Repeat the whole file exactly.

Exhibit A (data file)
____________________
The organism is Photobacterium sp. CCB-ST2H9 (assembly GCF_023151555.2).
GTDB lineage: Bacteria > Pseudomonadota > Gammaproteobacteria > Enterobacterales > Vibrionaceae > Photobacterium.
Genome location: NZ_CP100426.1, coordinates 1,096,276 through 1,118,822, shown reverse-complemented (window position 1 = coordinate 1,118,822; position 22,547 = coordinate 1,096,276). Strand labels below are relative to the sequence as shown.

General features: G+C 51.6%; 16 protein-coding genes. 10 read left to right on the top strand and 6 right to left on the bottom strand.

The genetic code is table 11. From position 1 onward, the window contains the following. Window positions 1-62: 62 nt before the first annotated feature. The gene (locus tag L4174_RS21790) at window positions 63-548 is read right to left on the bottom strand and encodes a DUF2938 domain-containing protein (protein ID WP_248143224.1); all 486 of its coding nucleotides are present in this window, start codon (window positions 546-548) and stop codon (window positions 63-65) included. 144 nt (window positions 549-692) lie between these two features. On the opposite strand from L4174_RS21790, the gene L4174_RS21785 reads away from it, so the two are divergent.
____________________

The organism is Photobacterium sp. CCB-ST2H9 (assembly GCF_023151555.2).
GTDB lineage: Bacteria > Pseudomonadota > Gammaproteobacteria > Enterobacterales > Vibrionaceae > Photobacterium.
Genome location: NZ_CP100426.1, coordinates 1,096,276 through 1,118,822, shown reverse-complemented (window position 1 = coordinate 1,118,822; position 22,547 = coordinate 1,096,276). Strand labels below are relative to the sequence as shown.

General features: G+C 51.6%; 16 protein-coding genes. 10 read left to right on the top strand and 6 right to left on the bottom strand.

The genetic code is table 11. From position 1 onward, the window contains the following. Window positions 1-62: 62 nt before the first annotated feature. The gene (locus tag L4174_RS21790) at window positions 63-548 is read right to left on the bottom strand and encodes a DUF2938 domain-containing protein (protein ID WP_248143224.1); all 486 of its coding nucleotides are present in this window, start codon (window positions 546-548) and stop codon (window positions 63-65) included. 144 nt (window positions 549-692) lie between these two features. On the opposite strand from L4174_RS21790, the gene L4174_RS21785 reads away from it, so the two are divergent.